My biggest pet peeve within the motorcycle community is the failure to wear gloves. I’m an ATGATT guy, so I gear up even if I’m just running to the grocery store for a cigar and I never forget my leather motorcycle gloves. I have had too many clients that hopped on their bikes to run a quick errand and some dummy in a car takes them out. So, when I see riders flying around town with their “safety flip flops” or “safety muscle shirt with no jacket”, I just shake my head and pray for the best.
But, when I see a rider with a jacket and jeans and no gloves, I really feel my blood pressure go up. The reason is that no matter what happens out there, hit a squirrel, oil patch, or gravel, if you have to hop off the bike, you are going to put your hands out. It’s literally a hard-wired reflex; you will do it. The problem is that if you don’t have gloves on, you are in for some really painful recovery.
The first time I saw bad road rash first-hand was when I was in college. We were all out drinking on campus and were headed out to another dorm to continue. My good friend Pete was with us, and a buddy with a truck offered to ride a handful of us in the bed to save a few steps. About 6 guys piled in the back and off they went. I opted to walk since it was a nice night and having 6 dudes in the back of a pick-up is the opposite of sexy.
The other dorm was in spitting distance and I watched as they approached a speed bump, slow, and then speed up again after the rear tires cleared. It wasn’t a big bump, but I’m sure the alcohol dulled Pete’s reflexes. Pete was sitting on the tailgate and when the driver accelerated, he flew off the back. He didn’t hit his face or head, thankfully, but his reflexes kicked in and he threw his hands out to keep from eating pavement.
The fall knocked a lot of the skin off his palms, wrist, and arms. It didn’t look like much then, but we still picked Pete up and took him to the infirmary. I thought he was fine but weeks later we heard that Pete was considering taking the semester off! I went to see him and he showed me the road rash on his arms and hands. It was painful to even look at.
He had salve all over them and he told me he couldn’t sleep due to the pain of the repeated cracking and burning scabs on his hands. He had trouble cleaning himself and he couldn’t take written exams because he couldn’t hold a pen. He certainly couldn’t type on a computer. He could barely function. I never forgot this event, and his misery cemented my use of gloves for any two-wheeled adventures.
I use lots of different gloves; fit and feel are key. Don’t buy your gloves over the internet because if they don’t fit right, they might make your hands go numb or keep you from feeling the throttle properly. I have some goatskin leather motorcycle gloves I use on the road. They offer a good feel, good protection, and they hug my hands. Icon makes some excellent leather motorcycle gloves at a good price. Dainese gloves cost a bit more, but they are top-notch.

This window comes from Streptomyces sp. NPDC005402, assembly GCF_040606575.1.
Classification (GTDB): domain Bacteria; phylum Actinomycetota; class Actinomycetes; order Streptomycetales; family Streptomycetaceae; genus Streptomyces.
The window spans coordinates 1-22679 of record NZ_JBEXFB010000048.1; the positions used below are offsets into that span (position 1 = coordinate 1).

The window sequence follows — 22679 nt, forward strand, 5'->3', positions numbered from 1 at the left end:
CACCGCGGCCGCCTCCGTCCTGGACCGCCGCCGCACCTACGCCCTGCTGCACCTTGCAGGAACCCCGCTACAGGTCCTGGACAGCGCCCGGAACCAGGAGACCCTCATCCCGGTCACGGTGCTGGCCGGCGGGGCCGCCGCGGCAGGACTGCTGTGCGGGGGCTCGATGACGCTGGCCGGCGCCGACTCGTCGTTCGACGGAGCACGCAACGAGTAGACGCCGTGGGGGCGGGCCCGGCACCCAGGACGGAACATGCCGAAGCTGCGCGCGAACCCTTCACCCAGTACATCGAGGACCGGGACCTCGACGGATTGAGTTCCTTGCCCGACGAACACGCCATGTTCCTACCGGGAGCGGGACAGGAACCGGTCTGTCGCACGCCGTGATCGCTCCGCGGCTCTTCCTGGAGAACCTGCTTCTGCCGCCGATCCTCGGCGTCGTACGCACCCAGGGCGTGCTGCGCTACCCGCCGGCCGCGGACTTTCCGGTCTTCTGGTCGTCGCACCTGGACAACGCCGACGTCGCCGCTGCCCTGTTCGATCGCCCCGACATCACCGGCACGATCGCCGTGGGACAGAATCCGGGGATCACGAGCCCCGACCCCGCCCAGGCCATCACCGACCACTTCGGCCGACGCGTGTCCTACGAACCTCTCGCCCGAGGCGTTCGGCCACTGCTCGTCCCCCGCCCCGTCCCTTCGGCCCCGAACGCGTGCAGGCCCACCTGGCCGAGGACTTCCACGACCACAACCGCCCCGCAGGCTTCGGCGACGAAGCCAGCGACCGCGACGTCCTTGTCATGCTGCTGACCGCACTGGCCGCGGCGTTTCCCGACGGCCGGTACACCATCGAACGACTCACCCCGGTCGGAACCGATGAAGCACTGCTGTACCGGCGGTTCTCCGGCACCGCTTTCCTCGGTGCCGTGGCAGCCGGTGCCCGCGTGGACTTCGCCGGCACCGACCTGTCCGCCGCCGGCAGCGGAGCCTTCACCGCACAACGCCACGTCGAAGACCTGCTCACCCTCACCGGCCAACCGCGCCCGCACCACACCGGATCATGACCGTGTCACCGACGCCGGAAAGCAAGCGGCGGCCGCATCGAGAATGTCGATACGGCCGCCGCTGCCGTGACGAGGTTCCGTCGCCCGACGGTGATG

At the track, it is calf-skin palms with heavy-duty uppers, reinforced with Kevlar stitching, and carbon fiber knuckle guards. Some gloves join pinkie finger to ring finger to keep from the inevitable pinkie break if you slide off a corner at speed. You don’t want pro-rider pinkies!
Some riders opt for work gloves and, in a pinch, they’re definitely better than nothing. Real leather motorcycle gloves are pre-curved and designed not to bunch at the palm so they’ll be much more comfortable and offer better protection long-term. That is key for rolling on and off the throttle and being able to feel the cable movement. One of the MotoJustice promotional items we offer are “shorty” gloves that we hand out to riders and pillion passengers just to make sure they wear something. With phones being an appendage for some folks, the complaint was that they had to take the gloves off to work GPS or take a call so I went with fingerless gloves to at least keep palms and wrists protected. If you have to work a phone while riding, they do have gloves that are touch screen friendly and do NOT have to be removed to play with a GPS unit that is suctioned to your gas tank.
There is no excuse! If you want to wear a mini skirt or a muscle shirt while you ride, that is your business. You know where we lawyer/riders stand on this issue. But when it comes to gloves, you have to wear them. We offer legal services to riders, but please do the minimum to keep yourself safe. Remember, all the gear, all the time!